Big little enemy – the tick

Big little enemy – the tick

30 June 2021

Fleas, mosquitoes, lice, ticks… A problem that is literally and figuratively biting, troublesome, but sometimes also very dangerous. It may seem that living in the 21st century, with access to running water and cleaning agents, we are protected from insects and the effects of their attack. Well, no, we are not. Over the years, people trying to protect themselves from various types of insects have achieved short-term results. This is because insects can become resistant to various preparations.

The most dangerous insects in Europe today are definitely ticks. In the world, there are about 900 species, 70 of which are part of the European fauna. Ticks belong to the same group as mites. Their unique feature is that they adapt very quickly to the environment. They are blood-feeding parasites, much like the mosquitoes we hate. The difference is, however, that a tick needs much more food than other “bloodthirsty” insects, and it can feed on its prey for up to 15 days.

A tick can attack us virtually anywhere. In a forest, meadow, park, or high grass. Its presence is sometimes hard to detect because apart from slight itching it gives almost no symptoms. The parasite usually seeks a less visible place on the human or animal body. And not even the insect bite itself is dangerous, but the pathogens transmitted by it.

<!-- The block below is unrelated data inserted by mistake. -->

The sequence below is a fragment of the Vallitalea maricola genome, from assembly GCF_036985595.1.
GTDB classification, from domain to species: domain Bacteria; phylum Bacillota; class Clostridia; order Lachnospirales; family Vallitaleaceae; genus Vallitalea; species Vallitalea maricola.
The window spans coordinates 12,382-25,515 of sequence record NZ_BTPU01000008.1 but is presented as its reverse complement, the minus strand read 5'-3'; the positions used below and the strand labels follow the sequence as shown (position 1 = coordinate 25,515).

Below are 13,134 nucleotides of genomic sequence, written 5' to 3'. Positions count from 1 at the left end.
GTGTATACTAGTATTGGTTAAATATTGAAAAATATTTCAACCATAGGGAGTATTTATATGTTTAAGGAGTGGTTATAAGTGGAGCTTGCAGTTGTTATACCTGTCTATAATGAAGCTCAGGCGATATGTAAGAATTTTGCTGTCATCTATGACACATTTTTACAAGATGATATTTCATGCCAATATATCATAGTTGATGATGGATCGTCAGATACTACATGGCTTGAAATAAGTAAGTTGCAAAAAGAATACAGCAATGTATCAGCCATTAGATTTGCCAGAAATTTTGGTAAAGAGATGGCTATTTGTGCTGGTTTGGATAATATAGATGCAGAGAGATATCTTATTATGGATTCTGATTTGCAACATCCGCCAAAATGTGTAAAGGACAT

One of the most dangerous diseases transmitted by ticks is tick-borne encephalitis (TBE). Its symptoms include meningitis, encephalitis, and in some cases – both, which can even be fatal.

Another tick-borne disease is Lyme disease, also known as “Lyme borreliosis.” Lyme disease is an infectious disease that is caused by the bacterium Borrelia burgdorferi. This bacterium can attack literally all parts of the body – the nervous system, skin tissue, joints, or the organ of sight. How to recognize it? The most common symptoms in the early stages are fatigue, headaches, and dizziness. Later symptoms include facial nerve paralysis and even heart problems. The disease often leads to arthritis and various neuropathies.

How to effectively protect oneself against Lyme disease and TBE? Vaccination is currently the only effective way to protect oneself against the disease and its complications. The Lyme disease vaccine is currently in clinical development and may be released to the market in a few years if clinical trials on a larger group of people confirm its effectiveness. However, an inactivated tick-borne encephalitis vaccine manufactured by Pfizer Manufacturing Austria GmbH, FSME-IMMUN 0.5 ml, is available. The vaccine is accessible as an injectable suspension in a pre-filled syringe.